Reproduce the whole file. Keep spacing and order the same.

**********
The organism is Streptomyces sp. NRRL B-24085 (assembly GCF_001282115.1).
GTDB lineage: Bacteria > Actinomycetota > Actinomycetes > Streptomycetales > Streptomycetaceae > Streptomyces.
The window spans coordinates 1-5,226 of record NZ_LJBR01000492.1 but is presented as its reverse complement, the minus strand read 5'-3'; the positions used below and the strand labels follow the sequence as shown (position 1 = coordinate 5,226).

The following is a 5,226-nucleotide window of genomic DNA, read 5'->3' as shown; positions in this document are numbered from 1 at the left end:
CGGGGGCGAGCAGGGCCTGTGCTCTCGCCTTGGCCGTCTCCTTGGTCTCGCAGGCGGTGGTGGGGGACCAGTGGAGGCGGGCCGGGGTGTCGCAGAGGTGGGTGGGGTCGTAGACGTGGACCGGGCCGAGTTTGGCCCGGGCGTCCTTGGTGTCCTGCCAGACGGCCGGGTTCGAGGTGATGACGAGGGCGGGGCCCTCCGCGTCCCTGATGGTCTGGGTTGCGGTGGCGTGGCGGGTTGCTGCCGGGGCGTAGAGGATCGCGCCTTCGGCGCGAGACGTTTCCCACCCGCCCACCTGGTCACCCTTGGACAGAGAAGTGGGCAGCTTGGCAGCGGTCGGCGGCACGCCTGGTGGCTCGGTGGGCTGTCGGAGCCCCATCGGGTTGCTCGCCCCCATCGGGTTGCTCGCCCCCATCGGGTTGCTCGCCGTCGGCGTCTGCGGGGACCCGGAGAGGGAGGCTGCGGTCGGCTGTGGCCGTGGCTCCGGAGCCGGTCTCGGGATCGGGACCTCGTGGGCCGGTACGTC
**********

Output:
The organism is Streptomyces sp. NRRL B-24085 (assembly GCF_001282115.1).
GTDB lineage: Bacteria > Actinomycetota > Actinomycetes > Streptomycetales > Streptomycetaceae > Streptomyces.
The window spans coordinates 1-5,226 of record NZ_LJBR01000492.1 but is presented as its reverse complement, the minus strand read 5'-3'; the positions used below and the strand labels follow the sequence as shown (position 1 = coordinate 5,226).

The following is a 5,226-nucleotide window of genomic DNA, read 5'->3' as shown; positions in this document are numbered from 1 at the left end:
CGGGGGCGAGCAGGGCCTGTGCTCTCGCCTTGGCCGTCTCCTTGGTCTCGCAGGCGGTGGTGGGGGACCAGTGGAGGCGGGCCGGGGTGTCGCAGAGGTGGGTGGGGTCGTAGACGTGGACCGGGCCGAGTTTGGCCCGGGCGTCCTTGGTGTCCTGCCAGACGGCCGGGTTCGAGGTGATGACGAGGGCGGGGCCCTCCGCGTCCCTGATGGTCTGGGTTGCGGTGGCGTGGCGGGTTGCTGCCGGGGCGTAGAGGATCGCGCCTTCGGCGCGAGACGTTTCCCACCCGCCCACCTGGTCACCCTTGGACAGAGAAGTGGGCAGCTTGGCAGCGGTCGGCGGCACGCCTGGTGGCTCGGTGGGCTGTCGGAGCCCCATCGGGTTGCTCGCCCCCATCGGGTTGCTCGCCCCCATCGGGTTGCTCGCCGTCGGCGTCTGCGGGGACCCGGAGAGGGAGGCTGCGGTCGGCTGTGGCCGTGGCTCCGGAGCCGGTCTCGGGATCGGGACCTCGTGGGCCGGTACGTC